“It was a spectacle,” she said as she returned home. “People I saw were all in a pretty good mood, there was lots of open drinking and not a huge police presence.” She did note that there were numerous uniformed officers from the OPP, RCMP and Ottawa police forces in evidence. “All three were out and about,” she said. “Some officer were walking in groups up and down.”
Most notable, she said, were police cruisers that were blocking off laneways to prevent trucks from entering. “People couldn’t drive down those laneways,” she said, but added that pedestrian traffic down the laneways was being permitted.
Ms. Hubbard noted that her daughter Hannah normally works in a bistro in the Chateau Laurier, but that “mom won’t let her work there while this is going on.”
“It’s a party atmosphere,” said Ms. Hubbard, “there’s two stages set up on the beds of trucks and a bad rapper singing a terrible song. Lot’s of handwritten signs.”
Getting closer to Parliament Hill, Ms. Hubbard noted that “no one is being allowed on the Hill, but there are trucks lined up all along Wellington Street and a truck pulled up with an arrow pointed toward the PMO office (prime minister’s office).”
There’s lots of stickers on the sides of trucks, plenty of f*ck Trudeau signs. “It’s interesting, these signs and stickers are not hastily-made signs, there was a lot thought put into them,” she offered. “Someone must be selling them.”
“There’s a guy with jerry cans refueling trucks,” she observed. “He’s pulling along a kid’s wagon with jerry cans and a Captain Canada guy.”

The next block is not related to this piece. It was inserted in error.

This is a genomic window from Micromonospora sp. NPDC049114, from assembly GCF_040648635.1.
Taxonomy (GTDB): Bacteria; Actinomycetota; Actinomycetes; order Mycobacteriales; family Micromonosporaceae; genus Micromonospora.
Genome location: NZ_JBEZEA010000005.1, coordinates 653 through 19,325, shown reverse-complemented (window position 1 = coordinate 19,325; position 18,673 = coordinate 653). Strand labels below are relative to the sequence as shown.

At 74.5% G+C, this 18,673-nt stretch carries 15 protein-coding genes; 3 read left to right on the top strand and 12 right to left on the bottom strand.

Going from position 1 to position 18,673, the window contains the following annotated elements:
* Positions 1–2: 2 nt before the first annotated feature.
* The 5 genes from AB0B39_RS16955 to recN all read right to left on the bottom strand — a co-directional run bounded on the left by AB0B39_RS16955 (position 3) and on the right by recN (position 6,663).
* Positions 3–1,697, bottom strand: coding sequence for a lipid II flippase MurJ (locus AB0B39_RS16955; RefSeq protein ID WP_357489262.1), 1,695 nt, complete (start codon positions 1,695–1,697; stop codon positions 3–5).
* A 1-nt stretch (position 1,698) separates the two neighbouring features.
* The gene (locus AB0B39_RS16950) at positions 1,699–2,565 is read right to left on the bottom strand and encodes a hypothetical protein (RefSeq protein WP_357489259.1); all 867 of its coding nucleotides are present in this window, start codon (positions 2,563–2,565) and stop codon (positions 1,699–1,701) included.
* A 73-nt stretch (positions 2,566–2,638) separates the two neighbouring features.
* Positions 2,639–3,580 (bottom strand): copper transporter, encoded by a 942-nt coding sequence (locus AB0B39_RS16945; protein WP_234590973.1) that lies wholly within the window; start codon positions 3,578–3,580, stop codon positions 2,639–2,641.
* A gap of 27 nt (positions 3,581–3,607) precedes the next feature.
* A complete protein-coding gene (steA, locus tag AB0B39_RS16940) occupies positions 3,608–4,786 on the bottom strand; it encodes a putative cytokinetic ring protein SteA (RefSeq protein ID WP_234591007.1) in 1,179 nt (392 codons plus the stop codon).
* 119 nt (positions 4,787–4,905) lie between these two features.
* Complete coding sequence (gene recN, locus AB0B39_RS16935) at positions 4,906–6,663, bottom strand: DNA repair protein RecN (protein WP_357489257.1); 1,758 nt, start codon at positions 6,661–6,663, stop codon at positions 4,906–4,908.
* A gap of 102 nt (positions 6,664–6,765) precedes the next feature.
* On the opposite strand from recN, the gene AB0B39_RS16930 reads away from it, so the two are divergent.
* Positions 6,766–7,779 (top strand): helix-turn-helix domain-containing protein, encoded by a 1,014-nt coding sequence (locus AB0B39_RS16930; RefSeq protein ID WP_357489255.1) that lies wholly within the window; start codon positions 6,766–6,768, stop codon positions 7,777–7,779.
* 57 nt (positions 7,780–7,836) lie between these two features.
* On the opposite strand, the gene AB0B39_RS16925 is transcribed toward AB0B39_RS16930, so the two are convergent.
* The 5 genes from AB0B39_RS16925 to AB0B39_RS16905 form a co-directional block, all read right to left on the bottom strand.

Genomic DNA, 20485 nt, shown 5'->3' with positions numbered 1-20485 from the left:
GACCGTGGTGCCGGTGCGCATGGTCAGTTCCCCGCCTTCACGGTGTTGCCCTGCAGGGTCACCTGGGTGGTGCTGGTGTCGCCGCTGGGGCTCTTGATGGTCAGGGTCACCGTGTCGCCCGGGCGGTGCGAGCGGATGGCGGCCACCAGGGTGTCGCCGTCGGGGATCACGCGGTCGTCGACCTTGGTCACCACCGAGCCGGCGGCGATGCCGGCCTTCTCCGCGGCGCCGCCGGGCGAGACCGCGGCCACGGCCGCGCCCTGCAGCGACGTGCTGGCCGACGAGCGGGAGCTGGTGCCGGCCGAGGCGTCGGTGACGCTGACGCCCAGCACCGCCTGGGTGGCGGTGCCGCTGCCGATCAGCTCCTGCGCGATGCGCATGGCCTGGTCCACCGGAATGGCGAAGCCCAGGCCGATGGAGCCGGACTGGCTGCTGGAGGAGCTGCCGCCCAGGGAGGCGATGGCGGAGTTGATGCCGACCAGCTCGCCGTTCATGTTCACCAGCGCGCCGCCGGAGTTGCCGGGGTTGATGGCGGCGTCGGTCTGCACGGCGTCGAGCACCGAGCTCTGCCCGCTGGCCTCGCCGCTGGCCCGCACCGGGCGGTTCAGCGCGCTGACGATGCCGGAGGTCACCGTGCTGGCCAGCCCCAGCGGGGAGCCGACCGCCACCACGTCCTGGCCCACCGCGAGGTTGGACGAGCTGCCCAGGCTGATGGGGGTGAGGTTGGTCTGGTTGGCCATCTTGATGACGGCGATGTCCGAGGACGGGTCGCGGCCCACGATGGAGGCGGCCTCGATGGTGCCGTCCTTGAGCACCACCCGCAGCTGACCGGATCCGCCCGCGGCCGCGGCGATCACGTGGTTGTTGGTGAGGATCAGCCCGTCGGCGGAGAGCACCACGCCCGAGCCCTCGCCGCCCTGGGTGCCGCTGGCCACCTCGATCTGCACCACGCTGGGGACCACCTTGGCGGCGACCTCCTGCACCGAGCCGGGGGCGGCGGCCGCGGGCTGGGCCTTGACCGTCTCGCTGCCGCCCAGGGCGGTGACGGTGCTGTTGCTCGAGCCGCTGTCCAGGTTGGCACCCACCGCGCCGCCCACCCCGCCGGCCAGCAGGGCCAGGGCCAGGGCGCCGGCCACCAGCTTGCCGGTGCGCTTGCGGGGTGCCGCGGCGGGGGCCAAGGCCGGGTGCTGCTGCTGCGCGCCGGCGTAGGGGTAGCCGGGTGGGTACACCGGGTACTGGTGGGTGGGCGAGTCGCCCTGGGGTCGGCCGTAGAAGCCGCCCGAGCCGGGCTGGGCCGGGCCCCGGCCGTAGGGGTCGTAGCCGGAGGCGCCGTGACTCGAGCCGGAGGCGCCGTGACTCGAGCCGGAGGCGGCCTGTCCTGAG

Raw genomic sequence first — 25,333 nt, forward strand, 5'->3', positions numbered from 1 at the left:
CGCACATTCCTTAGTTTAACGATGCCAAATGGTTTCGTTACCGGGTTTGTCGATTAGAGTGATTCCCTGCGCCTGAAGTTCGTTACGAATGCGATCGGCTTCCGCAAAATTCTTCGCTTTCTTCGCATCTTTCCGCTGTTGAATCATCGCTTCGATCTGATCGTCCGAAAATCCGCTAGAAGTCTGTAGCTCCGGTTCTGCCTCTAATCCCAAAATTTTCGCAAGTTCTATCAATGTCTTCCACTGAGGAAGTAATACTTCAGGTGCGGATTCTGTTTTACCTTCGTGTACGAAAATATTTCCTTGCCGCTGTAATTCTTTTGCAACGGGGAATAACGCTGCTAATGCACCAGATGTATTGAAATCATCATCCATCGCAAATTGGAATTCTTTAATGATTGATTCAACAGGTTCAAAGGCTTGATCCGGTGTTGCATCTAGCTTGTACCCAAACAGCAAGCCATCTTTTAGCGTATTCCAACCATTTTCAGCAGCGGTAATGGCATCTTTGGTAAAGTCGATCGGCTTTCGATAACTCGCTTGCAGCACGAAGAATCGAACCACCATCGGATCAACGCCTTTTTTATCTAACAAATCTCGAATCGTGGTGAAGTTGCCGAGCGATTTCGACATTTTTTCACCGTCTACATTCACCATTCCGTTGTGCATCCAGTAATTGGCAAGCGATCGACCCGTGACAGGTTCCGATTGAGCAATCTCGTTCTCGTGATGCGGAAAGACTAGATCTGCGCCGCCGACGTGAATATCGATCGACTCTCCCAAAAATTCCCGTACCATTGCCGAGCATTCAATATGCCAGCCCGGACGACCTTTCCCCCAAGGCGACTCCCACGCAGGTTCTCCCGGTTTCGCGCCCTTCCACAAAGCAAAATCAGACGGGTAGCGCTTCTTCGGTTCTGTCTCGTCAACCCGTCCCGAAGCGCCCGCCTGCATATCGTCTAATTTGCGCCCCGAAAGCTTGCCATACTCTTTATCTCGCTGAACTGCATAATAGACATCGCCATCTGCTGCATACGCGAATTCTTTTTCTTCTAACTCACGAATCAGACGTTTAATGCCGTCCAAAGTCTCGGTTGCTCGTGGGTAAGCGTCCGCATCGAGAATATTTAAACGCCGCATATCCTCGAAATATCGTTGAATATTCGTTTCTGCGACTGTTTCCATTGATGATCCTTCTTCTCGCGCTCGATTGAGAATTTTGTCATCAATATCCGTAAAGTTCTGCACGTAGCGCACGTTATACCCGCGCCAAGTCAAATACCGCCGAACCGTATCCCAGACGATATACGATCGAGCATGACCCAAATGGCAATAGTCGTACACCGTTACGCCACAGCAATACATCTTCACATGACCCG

Although she saw plenty of Canadian flags, both right-side up and upside down, Ms. Hubbard said that she did not observe any Nazi or Confederate flags in her travels through the protest area. “I was looking out for them,” she said. “It’s a peaceful, celebratory mood. There’s a truck blaring George Michael’s ‘Freedom’ song, I wonder if they get the irony.”
Ms. Hubbard noted that she did not see any Indigenous presence. “There is no drumming going on at this time,” she said.
Ms. Hubbard was wearing her mask while on her journey of discovery. “Maybe it’s my grey-haired lady vibe, but I wasn’t harassed at all. Well, one man did say ‘hey lady, I like your style,’ so I guess I still got it,” she laughed. “But I have never felt threatened, and I am snapping pictures. I guess there is something to be said about women of my type.”
As she wandered through the streets Ms. Hubbard said she observed tables set up to distribute food and water, but the only open business she saw was a Tim Hortons. “All the other businesses were closed,” she said. “The Timmies was a walk-up window on the sidewalk, they had no indoor dining. The Rideau Centre is still closed.” The centre had closed after numerous unmasked individuals were occupying the washrooms. “The hotels are still open.”
As she approached the Tomb of the Unknown Soldier, Ms. Hubbard saw individuals in what appeared to be military garb. “There were soldier-types in front of the war memorial, and cops standing nearby. I don’t know who they were, but they were snapping pictures too.”
Ms. Hubbard had travelled by train to reach the downtown core, leaving her vehicle outside the city itself.
Algoma-Manitoulin-Kapuskasing MP Carol Hughes spends a lot of her time in Ottawa, of course, and she too has been observing what is happening outside her apartment. “It is really bad,” she said.
On her way into the office, Ms. Hughes observed an individual handing out $50 bills to protestors in the street.
She noted that her staff have seen harassment in the streets, particularly of those wearing masks, citing an incident related by an ex-staff member. “A blind man was crossing the road at a Pride rainbow-coloured crosswalk and there was a fellow standing in the middle of the crosswalk yelling ‘get rid of all the gays.’ That is really bad,” Ms. Hughes said.